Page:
- ~5 e-mails from Windows Live to activate an account
    - two library notifications about overdue books
    - a backup of the financial database from a company that has set the incorrect e-mail
    - Someone sending baby pictures of their newborn child to a co-worker to a similarly-named company
    - ~4 e-mails from patients for another similarly-named clinic
    - One or two e-mails from an insurance company with confidential data sent to the incorrect domain
    - LOTS of e-mails from people signing up on web sites that don't verify e-mails (horroscopes, matching sites, industrial newsletters, etc)

    Xmas was pretty busy with a lot of kids registering WIndows Live accounts for their XBOX.
    Out of courtesy I usually tell people that they have the wrong domain ...

    • by drinkypoo (153816)

      Some sites apparently don't know that email addresses at gmail strip dots before delivery. Some guy registered his Apple account with the dotless form of my address. Now it's my account. What's hilarious is that you can set an address as your primary without verifying it.

      • Re: (Score:2, Informative)

        by Anonymous Coward

        The dots are part of the rfc, IIRC.

        Most mail systems (actually, I've only run into Exchange not conforming) allow you to receive some.body@domain.com (or s.o.m.e.body@domain.com), because the dots are not counted. You can also append a plus symbol and another string (again, not with Exchange) like som.ebody+paypal@domain.com and then perform filtering at the email reader.

        You can use these techniques to identify who sold your email address. joe+netflix@domain, joe+uhaul@domain...

        Works with gmail and other st

        • by stillnotelf (1476907) on Thursday January 03, 2013 @12:15PM (#42462865)
          I've found most of the places where I'd want to use stillnotelf+maybebadguy@gmail... don't usually accept the plus sign in the email address. I can't tell if they aren't standards-compliant because they're lazy and ignorant, or as a deliberate ploy to prevent filtering...
          • Nah. If it was a deliberate ploy they could just strip off the "+whatever" portion and send to your actual gmail account, thus defeating you in a (possibly untraceable, depending on their actions) way.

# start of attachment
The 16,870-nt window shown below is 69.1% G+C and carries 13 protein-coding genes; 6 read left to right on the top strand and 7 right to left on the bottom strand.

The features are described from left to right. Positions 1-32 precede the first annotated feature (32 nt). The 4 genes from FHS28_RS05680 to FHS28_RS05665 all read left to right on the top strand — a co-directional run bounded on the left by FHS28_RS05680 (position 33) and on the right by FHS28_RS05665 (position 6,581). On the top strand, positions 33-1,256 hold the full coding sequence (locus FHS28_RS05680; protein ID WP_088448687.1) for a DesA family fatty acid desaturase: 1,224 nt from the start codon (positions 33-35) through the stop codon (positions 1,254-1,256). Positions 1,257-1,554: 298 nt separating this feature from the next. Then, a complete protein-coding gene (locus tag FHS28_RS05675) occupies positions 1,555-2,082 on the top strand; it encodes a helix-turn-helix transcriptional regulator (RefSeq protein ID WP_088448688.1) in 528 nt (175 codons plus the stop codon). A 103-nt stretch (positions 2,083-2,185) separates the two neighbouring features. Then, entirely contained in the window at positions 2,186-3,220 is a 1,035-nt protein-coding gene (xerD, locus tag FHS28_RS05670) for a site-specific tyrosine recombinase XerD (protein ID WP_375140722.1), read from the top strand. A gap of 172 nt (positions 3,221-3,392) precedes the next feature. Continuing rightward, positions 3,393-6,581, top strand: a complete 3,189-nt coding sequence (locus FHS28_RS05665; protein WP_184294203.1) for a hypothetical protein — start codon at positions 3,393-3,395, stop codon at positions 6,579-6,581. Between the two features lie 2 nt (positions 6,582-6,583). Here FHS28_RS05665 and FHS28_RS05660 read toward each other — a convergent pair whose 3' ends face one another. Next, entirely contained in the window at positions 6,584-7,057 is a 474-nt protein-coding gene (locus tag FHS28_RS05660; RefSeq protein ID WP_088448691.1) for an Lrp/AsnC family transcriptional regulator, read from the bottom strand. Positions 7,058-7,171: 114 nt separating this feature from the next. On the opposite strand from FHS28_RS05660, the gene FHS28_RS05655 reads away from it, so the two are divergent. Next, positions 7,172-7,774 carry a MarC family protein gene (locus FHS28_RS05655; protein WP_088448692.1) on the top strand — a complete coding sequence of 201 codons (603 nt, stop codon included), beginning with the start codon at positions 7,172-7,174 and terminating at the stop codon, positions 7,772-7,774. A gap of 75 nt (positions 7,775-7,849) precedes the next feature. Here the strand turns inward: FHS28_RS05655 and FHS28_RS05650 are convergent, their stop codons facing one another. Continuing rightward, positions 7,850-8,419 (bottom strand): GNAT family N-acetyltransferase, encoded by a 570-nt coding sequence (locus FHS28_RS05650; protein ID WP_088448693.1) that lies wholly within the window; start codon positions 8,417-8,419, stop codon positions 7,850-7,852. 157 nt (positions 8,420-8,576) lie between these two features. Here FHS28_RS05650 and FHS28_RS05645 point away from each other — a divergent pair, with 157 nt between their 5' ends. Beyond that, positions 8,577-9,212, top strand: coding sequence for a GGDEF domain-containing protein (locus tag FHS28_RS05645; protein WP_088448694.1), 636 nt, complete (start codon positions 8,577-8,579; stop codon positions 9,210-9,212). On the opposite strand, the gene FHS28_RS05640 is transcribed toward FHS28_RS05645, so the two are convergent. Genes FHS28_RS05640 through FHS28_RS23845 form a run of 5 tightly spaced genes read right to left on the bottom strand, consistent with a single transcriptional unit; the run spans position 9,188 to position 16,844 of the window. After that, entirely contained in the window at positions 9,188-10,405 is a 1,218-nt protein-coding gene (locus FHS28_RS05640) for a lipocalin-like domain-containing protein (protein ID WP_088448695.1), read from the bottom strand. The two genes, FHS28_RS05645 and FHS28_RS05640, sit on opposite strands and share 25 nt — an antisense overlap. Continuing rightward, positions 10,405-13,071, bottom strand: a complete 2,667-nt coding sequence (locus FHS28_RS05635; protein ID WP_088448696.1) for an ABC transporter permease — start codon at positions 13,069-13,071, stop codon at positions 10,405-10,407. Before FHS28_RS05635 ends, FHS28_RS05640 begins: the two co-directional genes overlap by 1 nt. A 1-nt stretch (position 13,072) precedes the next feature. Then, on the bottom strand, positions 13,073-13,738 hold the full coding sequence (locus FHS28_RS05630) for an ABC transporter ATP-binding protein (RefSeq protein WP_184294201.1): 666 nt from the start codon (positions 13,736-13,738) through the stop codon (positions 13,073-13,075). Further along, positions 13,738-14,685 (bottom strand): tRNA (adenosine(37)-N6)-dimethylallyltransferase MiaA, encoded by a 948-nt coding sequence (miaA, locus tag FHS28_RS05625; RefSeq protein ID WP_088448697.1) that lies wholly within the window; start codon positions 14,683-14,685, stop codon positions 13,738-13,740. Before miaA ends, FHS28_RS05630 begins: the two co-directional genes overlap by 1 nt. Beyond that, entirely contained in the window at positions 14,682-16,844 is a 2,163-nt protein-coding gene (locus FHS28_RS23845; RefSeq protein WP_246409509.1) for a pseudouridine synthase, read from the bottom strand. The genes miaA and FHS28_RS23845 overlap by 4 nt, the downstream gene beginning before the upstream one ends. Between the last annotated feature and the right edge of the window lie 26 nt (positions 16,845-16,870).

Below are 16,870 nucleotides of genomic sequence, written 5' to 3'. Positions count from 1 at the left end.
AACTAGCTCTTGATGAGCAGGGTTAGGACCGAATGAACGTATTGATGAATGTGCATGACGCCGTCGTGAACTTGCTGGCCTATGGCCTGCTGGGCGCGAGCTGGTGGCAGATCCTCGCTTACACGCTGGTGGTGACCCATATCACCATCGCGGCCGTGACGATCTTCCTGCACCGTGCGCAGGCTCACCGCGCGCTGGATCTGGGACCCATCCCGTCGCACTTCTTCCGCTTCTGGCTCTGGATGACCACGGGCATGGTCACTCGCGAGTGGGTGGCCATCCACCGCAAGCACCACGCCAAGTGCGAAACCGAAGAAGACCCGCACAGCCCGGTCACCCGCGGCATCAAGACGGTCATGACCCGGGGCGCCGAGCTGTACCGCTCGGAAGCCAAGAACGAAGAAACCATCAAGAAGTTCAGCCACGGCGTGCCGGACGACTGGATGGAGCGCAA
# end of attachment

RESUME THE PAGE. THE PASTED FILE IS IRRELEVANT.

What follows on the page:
• What's hilarious is that you can set an address as your primary without verifying it.

        I can confirm that Sony's PSN and Match.com both have the same problem. My gmail account is first-initial-last-name@gmail.com, and I have a fairly uncommon last name. That address was used to register for both; the first by somebody named Jared and the second by a mid-60's woman from North Carolina. In both cases, attempts to alert customer service just led to canned responses, though Match.com did at least give me an option to disable email communication. (Which was a Godsend after 3 days of e-flirting

    • Re: (Score:2, Informative)

      by Anonymous Coward

      I had a catchall for a "two lettter" domain name (xy.com, for letters not x and y)
      that I got in 1993, and sold two years ago for the big bucks.

      The amount of junk mail I got was insane, roughly 100MB every two hours.
      (The time it took to fill it.) Lots and lots of junk mail. A surprising number of
      e-mails from corporate mailing lists (including internal e-mails from a major
      aerospace manufacturer). Lots and lots of 419 e-mails. Lots of e-mails
      concerning Michael Jackson (both before and after he died). A *lot* o

    • If you're using msmith@insert_your_domain.com, you're doing it wrong!

      • by omnichad (1198475)

        It seems you don't know what a catch-all inbox [yahoo.com] is.

        • msmith@insert_your_domain.com is a catch all! j/k

          In all seriousness, I don't use a catch-all. Because none of the messages bounce back as undeliverable, it just builds up a worthless legitimate list for spammers around the world. Unless things have changed and you can both receive via catch-all and forge a false undeliverable, I'd rather not pollute my domain.

          • by SgtAaron (181674)

            In all seriousness, I don't use a catch-all. Because none of the messages bounce back as undeliverable, it just builds up a worthless legitimate list for spammers around the world. Unless things have changed and you can both receive via catch-all and forge a false undeliverable, I'd rather not pollute my domain.